Thursday, February 23, 2017

Small rural village visit

One of the tour options is to visit a small rural village outside Jodphur. Naturally we all wanted to go.



I have to admit it is rather nice when the jeeps turn up to take us as a group and we don't have to do anything to make it happen except pay.



Jennifer and Bruce. They are both doctors and live in Launceston, Tasmania. They work with the indigenous population near Alice Springs. For some unknown reason, Jennifer has decided that I am a bit of a larrikan.


Jodphur has Army and Airforce facilities.


Road to the village. It reminded me of the road from Maryborough to Brisbane back in the 1950's and 60's. This was much smoother however.


We stopped to see some antelope.



We arrived at a rural house.


A woman was drawing water from a cistern.


They burn cow dung.


The twigs protect the dung from any rain. The last time it rained was 6 months ago in August.


They have a cow.





We took off our shoes to enter the house.



The house has a courtyard with buildings and rooms surrounding it. Apparently they sleep in the courtyard on stretchers for most of the year.



Stove.




The woman was making chapatis.




I snapped a quick photo of the woman working outside.


The board and rolling pin for making the chapati.


Making the dough.



Lentil beans.


Wheat.


We all had a chai. I can only hope that they didn't reuse my cup.


Electricity only arrived six months ago.


Some of us operated the grinding wheel used to convert grain to flour for the chapatis.






The pantry.



We got back into the jeeps and headed off to the next attraction.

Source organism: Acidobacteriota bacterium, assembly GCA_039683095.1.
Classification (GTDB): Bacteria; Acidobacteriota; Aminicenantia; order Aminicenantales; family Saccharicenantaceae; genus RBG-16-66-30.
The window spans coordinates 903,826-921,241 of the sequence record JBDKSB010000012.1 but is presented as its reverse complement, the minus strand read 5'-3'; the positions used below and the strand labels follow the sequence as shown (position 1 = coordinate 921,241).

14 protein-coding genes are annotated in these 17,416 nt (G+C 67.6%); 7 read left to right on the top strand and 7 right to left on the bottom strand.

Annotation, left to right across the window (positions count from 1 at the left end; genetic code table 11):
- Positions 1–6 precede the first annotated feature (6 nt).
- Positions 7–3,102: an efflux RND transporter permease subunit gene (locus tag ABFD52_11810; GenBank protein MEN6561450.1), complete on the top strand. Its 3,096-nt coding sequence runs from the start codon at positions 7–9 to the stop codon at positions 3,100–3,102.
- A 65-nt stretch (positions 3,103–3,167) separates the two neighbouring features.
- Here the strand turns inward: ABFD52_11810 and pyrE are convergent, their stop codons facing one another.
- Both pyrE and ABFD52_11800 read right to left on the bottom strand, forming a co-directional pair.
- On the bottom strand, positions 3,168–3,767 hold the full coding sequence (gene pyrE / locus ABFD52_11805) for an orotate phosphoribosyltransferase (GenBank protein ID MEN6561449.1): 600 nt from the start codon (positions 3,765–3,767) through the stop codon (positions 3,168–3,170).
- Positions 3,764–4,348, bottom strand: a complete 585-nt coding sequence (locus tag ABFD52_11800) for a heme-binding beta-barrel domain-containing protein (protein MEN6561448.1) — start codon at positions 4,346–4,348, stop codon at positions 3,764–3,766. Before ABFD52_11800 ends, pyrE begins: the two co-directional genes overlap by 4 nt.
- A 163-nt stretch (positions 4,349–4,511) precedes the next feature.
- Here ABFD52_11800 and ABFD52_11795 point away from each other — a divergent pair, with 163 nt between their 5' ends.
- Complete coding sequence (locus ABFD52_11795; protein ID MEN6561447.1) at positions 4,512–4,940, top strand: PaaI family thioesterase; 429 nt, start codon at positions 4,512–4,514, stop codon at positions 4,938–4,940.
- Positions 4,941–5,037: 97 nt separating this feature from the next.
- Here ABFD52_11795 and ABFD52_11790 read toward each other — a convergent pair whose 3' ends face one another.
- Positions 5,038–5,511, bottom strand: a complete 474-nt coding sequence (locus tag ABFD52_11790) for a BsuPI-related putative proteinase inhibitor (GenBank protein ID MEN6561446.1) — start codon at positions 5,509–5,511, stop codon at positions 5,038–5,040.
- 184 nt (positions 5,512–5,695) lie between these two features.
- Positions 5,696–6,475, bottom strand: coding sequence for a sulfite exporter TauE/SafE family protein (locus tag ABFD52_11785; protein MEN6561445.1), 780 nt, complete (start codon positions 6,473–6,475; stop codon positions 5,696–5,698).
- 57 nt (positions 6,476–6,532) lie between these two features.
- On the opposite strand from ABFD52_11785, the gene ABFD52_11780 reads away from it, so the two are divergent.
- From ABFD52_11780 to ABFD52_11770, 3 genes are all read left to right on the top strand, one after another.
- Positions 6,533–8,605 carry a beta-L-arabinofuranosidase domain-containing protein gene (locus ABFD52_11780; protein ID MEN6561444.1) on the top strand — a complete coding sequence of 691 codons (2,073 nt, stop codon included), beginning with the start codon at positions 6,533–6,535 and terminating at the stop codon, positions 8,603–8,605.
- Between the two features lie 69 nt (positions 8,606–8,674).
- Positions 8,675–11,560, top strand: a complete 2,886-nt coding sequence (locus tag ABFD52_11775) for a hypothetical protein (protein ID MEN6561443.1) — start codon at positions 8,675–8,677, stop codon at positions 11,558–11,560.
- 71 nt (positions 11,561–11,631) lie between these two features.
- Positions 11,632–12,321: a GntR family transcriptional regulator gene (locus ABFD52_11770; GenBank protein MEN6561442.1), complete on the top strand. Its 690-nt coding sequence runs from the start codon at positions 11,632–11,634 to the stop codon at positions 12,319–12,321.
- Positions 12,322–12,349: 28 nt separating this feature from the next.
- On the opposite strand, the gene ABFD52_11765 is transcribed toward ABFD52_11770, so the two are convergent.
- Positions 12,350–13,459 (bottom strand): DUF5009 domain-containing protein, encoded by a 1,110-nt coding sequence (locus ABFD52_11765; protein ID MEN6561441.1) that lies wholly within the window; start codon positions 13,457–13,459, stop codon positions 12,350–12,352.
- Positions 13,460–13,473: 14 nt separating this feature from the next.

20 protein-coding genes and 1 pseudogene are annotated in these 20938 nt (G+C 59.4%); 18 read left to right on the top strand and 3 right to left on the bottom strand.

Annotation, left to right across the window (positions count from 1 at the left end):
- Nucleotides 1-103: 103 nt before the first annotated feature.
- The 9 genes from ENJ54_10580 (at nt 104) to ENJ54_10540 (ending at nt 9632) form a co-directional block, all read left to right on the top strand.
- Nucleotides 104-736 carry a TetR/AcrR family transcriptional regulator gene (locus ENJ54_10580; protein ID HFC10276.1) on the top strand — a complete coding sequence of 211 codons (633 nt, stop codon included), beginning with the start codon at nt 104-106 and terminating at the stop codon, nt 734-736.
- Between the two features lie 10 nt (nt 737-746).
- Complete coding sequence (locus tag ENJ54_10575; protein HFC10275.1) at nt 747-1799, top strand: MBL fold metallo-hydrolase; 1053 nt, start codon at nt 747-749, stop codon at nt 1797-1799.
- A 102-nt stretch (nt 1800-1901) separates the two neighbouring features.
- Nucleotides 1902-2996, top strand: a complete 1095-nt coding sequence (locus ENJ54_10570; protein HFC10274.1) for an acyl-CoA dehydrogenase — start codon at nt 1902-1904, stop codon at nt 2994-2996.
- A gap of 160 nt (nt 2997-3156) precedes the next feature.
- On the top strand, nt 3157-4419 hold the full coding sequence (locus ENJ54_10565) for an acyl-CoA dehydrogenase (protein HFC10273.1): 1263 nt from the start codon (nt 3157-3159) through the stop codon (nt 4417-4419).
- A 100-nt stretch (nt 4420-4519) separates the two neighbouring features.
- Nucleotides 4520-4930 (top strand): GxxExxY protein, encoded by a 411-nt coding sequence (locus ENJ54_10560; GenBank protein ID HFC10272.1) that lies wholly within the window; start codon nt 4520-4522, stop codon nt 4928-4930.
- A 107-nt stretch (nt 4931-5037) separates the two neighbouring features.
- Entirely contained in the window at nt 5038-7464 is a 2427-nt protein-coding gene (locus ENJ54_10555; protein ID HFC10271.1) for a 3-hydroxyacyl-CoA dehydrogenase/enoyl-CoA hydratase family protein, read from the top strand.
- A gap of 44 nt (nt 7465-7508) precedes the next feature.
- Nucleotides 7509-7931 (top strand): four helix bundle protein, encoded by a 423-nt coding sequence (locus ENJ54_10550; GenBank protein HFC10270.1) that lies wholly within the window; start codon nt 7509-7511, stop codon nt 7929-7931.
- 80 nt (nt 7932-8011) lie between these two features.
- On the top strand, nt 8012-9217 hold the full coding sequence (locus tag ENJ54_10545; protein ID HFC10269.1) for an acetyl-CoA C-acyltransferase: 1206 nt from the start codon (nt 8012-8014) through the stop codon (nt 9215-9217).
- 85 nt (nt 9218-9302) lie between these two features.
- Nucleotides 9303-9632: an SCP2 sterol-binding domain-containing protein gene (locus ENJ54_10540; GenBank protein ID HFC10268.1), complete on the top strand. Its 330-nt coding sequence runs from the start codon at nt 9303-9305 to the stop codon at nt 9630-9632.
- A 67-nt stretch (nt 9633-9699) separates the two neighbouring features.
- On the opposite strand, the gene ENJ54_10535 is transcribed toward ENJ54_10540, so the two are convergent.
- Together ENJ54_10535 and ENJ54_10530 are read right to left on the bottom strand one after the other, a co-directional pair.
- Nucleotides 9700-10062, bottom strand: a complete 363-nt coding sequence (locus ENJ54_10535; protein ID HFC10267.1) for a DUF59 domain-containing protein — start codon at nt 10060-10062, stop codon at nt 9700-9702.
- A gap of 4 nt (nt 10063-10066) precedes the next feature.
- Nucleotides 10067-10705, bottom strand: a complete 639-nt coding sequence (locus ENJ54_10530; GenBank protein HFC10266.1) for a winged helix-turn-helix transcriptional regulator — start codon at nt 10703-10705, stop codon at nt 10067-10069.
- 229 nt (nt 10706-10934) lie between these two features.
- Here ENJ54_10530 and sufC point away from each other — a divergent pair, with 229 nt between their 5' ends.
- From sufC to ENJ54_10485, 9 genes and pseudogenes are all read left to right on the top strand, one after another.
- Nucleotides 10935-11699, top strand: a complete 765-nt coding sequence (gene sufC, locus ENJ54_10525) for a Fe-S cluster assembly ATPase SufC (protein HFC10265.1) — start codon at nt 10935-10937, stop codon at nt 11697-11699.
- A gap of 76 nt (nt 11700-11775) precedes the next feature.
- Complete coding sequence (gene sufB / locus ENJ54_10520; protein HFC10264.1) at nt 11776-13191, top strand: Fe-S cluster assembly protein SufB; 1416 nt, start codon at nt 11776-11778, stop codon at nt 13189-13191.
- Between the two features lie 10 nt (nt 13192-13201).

We came to a bird sanctuary.


Across the road were some buildings surrounded by a rather vicious fence.



The birds are attracted by a man made lake. It is right beside an Air-force base.




Berries on the tree.





Some of the birds that visit the lake.



Back into the jeep and we headed past this group of women who were building a dirt wall.



Rather vicious looking bush.



Antelope. The male is black with long horns and at the rear of the group.


We arrived at a place where they make pottery. The well is actually a kiln.


Because it is so dry, they let the clay pots dry in the sun for a few days and then fire up the kiln.




Either eggs or dinner in this country.




The man making the clay pots.






This photo represents this trip for all of us. Happiness while getting our hands dirty.

video



Items for sale.


We then went for a display of carpet weaving. Note the yurt shape of the huts.


We gathered in this simple shed for the demonstration.


The brush is enclosed by bamboo poles to form a fence.




The carpet. Just as the weaver appeared, an English gentleman appeared who reminded me of Robert Morley. He told us this was the best carpet maker in the world and he had invited him to come to England to make carpets. You could tell the weaver was both pleased and proud.


The weaver told us that an NZ couple had ordered the carpet for a specific length and then changed their mind to a shorter carpet. Since the setup had been done they asked him to do another smaller carpet on the unused section.





Carpet samples.



Of course I had to look inside the yurts to see how they were constructed.







It was a beautiful out of the city. The temperature was about 80, the sky was blue and there was blissful silence. Wonderful.





The roads outside the cities are relatively empty.

It was a wonderful outing and we all enjoyed it.

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